Byron Bay – Migaloo

Have you seen Migaloo in Byron Bay?

Here is all that you need to know about Migaloo, the white whale:

  • Migaloo is an adult white male humpback whale, estimated to have been born in 1986.
  • He was first spotted in 1991 passing through Byron Bay.
  • It’s estimated that Migaloo was 3-5 years old when he was first sighted.
  • Migaloo has brown eyes and his white exterior shows some signs of sun damage.
  • When Migaloo was first sighted he was the only known white whale in the world.
  • Migaloo’s song was first recorded in 1998, which convinced researchers that Migaloo was in fact a male due to his knack for melody.
  • The whale’s sex was then confirmed by researchers from the Southern Cross University in 2004 when they were able to obtain skin samples.
  • Until September 2011 it was thought that Migaloo was the only white whale in existence, after which, an all-white humpback calf emerged.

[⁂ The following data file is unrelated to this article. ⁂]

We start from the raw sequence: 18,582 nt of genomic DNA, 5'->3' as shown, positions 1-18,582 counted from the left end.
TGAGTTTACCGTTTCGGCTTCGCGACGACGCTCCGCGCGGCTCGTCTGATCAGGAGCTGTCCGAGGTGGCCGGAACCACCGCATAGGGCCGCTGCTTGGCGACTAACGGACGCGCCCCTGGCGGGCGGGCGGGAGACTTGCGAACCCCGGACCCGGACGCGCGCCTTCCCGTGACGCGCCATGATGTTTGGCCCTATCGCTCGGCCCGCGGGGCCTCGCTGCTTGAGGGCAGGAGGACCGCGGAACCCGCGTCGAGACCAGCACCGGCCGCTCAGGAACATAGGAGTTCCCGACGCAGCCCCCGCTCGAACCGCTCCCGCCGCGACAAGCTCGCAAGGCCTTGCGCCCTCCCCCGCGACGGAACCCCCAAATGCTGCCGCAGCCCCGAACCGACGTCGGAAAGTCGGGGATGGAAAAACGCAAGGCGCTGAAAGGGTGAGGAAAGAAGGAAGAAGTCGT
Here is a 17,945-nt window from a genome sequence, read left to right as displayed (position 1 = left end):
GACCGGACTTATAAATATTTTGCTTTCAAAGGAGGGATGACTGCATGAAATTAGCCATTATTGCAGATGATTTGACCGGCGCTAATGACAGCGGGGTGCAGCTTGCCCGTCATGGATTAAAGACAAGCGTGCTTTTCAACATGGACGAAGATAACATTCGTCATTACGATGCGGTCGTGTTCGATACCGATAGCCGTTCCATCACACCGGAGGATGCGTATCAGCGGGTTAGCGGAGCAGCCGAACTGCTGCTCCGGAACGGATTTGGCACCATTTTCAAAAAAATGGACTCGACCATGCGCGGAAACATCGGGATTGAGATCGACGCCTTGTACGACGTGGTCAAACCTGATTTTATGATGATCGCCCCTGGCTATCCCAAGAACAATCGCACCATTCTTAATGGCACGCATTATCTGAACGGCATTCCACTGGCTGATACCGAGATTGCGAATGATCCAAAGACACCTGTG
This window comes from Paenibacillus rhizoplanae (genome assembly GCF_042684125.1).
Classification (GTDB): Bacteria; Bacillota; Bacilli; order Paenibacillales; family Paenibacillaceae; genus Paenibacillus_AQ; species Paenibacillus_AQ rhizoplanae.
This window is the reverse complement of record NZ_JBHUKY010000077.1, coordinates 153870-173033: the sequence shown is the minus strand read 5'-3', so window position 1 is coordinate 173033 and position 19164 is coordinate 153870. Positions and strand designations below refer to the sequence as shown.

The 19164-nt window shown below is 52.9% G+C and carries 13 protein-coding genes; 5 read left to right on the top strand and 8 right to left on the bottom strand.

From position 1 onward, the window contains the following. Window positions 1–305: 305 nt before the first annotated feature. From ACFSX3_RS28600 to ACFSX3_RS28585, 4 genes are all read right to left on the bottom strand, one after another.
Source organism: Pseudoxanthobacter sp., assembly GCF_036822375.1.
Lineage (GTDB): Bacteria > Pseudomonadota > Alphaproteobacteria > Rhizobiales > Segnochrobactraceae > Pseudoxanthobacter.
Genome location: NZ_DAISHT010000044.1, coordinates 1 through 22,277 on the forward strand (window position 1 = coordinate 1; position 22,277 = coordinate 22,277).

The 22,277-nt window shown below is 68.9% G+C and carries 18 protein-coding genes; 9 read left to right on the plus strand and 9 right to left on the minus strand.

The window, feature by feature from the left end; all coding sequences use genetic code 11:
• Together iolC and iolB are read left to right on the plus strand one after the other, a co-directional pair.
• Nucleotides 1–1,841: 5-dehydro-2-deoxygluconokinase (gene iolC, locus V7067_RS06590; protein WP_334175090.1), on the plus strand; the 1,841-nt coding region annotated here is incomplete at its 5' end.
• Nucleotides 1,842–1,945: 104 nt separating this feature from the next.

• ‘Migaloo’ means ‘white fella’ in some Aboriginal languages.
  • Despite being almost completely white, Migaloo is referred to as ‘hypopigmented’ rather than ‘albino’.
  • Scientists say that it’s possible Migaloo is ‘leucistic,’, which refers to partial loss of pigmentation.
  • Migaloo is a part of Australia’s eastern humpback whale population.
  • Migaloo is protected by the Australian National Guidelines for Whale and Dolphin Watching in the Environment Protection and Biodiversity Conservation Act Regulations.
  • However Migaloo has been given extra protection due to his uniqueness under Queensland & Commonwealth Government legislation that is enacted each whale season which says that a vessel will be fined $16 500 if it comes within 500 metres of the white whale.
  • Nevertheless, Migaloo hasn’t been immune to some collisions. The whale collided with a trimaran, a type of boat, on the Queensland coast on 2003.
  • Besides Migaloo, there are only 3-4 other known white whales, making them exceedingly rare.
  • The other white whales go by the names of Bahloo, Willow and Migaloo Jnr, all humpback whales
  • In 2015 scientists explained that it’s likely we’ll see less and less of Migaloo as he matures and swims further offshore.

Information from:

Next time you are in Byron Bay during whale season make sure to keep an eye open for Migaloo!

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